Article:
Do you have people in your life you always feel in conflict with, like you are always on a different page? Maybe simple conversations end in arguments. Perhaps you just always feel defensive or on edge when you speak. Are you always stressed in interactions because of this difference? Well, the good news is there are simple ways to alter or improve your communication style that can help improve these interactions, and will ultimately better your relationship and your own wellbeing.
These communication styles are tools that you can use with everyone, from the bank teller to your mum. So listen up and let’s brush up on some quality communication tools to benefit you and your relationships!
The Golden Rule
Remember this one from primary school? “Treat others the way you want to be treated”? Well this is an important concept in communication skills. Speak to others the way you want to be spoken to.
Take a moment to reflect on an interaction that went poorly.
Did you speak to that person the way you would have wanted to be spoken to in that moment? We are all human and experience real emotions, like anger or frustration, but stopping and being intentional about our communication can actually dramatically change your interactions with others.
How to make positive communication changes?
Well we tend to mirror those who are speaking to us. Speaking in a way that you would like to be spoken to will actually set the tone of the conversation. It also may work in your benefit to speak slower and more intentional in your words. They will probably do the same! You can actively play a role in how the tone of the conversation takes shape. Realising you have this control can be very helpful and empowering during intimidating conversations.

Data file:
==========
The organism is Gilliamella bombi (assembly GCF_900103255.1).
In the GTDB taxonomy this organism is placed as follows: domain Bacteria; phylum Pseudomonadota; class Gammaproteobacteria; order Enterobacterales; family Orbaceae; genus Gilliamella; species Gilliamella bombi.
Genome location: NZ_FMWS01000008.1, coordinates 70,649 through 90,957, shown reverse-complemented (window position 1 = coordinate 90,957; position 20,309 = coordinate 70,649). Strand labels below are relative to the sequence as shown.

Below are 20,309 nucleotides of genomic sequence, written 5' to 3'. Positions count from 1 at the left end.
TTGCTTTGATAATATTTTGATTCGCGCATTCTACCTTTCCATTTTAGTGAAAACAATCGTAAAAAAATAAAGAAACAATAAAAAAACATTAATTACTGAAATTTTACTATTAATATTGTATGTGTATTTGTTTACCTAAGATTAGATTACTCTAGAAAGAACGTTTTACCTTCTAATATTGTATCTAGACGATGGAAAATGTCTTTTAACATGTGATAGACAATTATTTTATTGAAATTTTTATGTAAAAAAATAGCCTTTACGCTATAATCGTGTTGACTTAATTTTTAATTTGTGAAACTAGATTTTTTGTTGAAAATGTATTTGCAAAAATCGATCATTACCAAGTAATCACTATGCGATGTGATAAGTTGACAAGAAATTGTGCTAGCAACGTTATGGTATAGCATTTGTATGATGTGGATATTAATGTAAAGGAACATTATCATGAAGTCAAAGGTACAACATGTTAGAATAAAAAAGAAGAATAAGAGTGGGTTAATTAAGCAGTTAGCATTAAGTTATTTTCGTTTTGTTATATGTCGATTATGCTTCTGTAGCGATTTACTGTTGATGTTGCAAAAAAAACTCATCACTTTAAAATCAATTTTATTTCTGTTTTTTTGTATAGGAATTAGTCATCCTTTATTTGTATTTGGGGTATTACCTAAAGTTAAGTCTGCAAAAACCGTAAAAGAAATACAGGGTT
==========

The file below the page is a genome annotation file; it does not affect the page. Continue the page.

Conflicts often arise when one person uses a poor communication style, like aggression or frustration. The other individual usually responds by becoming dismissive, dismissive or even combative. These arguments can usually be avoided by slowing down the conversation and becoming aware of emotionally charged moments. Emotions are important to recognise, but when communication styles are altered by them, arguments tend to escalate.
A great tip for helping recognise your emotions and slowing down conversation is to ask for clarification. Often times arguments and conflicts are caused by miscommunication and misunderstanding. Don’t waste your energy arguing about something that may be trivial or even just a misunderstanding. If someone says something that you have a strong reaction to, pause. Don’t be afraid to ask for clarification to ensure you understanding their point of view.
Another great tip in modeling effective communication is to empathise with the other individual. We can’t expect everyone to be just like us, but understanding each others differences can be vital in building healthy relationships. Even if you disagree, learning to empathize with your peers can help you model effective communication. The easiest way to practice empathy is to put yourself in their shoes. Even if you are both angry, you can still understand how frustrating it is for them to feel this way. After all, it is not that hard to imagine if you are frustrated as well. It is also a great reminder to remember that one disagreement doesn’t define a person. Once you separate the person from the topic, relationships are protected from disagreements.
It is never too early or too late to work on effective communication skills. It will benefit your wellbeing and relationships for years to come. If you would like to work with a psychologist on developing effective communication skills or discuss relationship issues book in a time to speak to a psychologist. Call us on (02) 6262 6157 or book an appointment online.